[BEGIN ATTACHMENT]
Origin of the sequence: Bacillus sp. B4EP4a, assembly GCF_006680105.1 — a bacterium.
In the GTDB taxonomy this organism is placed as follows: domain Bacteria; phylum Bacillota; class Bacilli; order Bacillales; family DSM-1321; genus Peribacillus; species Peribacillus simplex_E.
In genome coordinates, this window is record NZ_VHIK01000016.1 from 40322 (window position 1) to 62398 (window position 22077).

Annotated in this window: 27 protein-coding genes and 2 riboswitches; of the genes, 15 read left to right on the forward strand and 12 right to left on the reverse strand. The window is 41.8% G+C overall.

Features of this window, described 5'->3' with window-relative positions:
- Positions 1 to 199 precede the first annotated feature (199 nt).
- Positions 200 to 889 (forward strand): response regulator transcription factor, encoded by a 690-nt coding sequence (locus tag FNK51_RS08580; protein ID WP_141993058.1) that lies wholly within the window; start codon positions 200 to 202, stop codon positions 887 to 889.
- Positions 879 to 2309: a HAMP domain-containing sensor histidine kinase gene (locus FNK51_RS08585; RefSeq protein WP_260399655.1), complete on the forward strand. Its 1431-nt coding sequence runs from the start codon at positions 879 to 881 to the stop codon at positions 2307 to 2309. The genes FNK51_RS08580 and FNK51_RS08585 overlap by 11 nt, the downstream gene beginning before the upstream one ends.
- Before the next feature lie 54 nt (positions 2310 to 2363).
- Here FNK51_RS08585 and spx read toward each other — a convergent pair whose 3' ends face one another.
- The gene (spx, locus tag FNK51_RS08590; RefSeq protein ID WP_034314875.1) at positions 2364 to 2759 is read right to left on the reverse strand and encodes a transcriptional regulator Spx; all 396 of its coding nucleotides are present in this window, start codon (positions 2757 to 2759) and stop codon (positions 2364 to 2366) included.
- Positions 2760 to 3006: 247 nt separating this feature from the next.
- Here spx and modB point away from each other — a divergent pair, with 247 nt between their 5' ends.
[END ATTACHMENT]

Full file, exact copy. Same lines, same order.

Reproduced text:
Origin of the sequence: Bacillus sp. B4EP4a, assembly GCF_006680105.1 — a bacterium.
In the GTDB taxonomy this organism is placed as follows: domain Bacteria; phylum Bacillota; class Bacilli; order Bacillales; family DSM-1321; genus Peribacillus; species Peribacillus simplex_E.
In genome coordinates, this window is record NZ_VHIK01000016.1 from 40322 (window position 1) to 62398 (window position 22077).

Annotated in this window: 27 protein-coding genes and 2 riboswitches; of the genes, 15 read left to right on the forward strand and 12 right to left on the reverse strand. The window is 41.8% G+C overall.

Features of this window, described 5'->3' with window-relative positions:
- Positions 1 to 199 precede the first annotated feature (199 nt).
- Positions 200 to 889 (forward strand): response regulator transcription factor, encoded by a 690-nt coding sequence (locus tag FNK51_RS08580; protein ID WP_141993058.1) that lies wholly within the window; start codon positions 200 to 202, stop codon positions 887 to 889.
- Positions 879 to 2309: a HAMP domain-containing sensor histidine kinase gene (locus FNK51_RS08585; RefSeq protein WP_260399655.1), complete on the forward strand. Its 1431-nt coding sequence runs from the start codon at positions 879 to 881 to the stop codon at positions 2307 to 2309. The genes FNK51_RS08580 and FNK51_RS08585 overlap by 11 nt, the downstream gene beginning before the upstream one ends.
- Before the next feature lie 54 nt (positions 2310 to 2363).
- Here FNK51_RS08585 and spx read toward each other — a convergent pair whose 3' ends face one another.
- The gene (spx, locus tag FNK51_RS08590; RefSeq protein ID WP_034314875.1) at positions 2364 to 2759 is read right to left on the reverse strand and encodes a transcriptional regulator Spx; all 396 of its coding nucleotides are present in this window, start codon (positions 2757 to 2759) and stop codon (positions 2364 to 2366) included.
- Positions 2760 to 3006: 247 nt separating this feature from the next.
- Here spx and modB point away from each other — a divergent pair, with 247 nt between their 5' ends.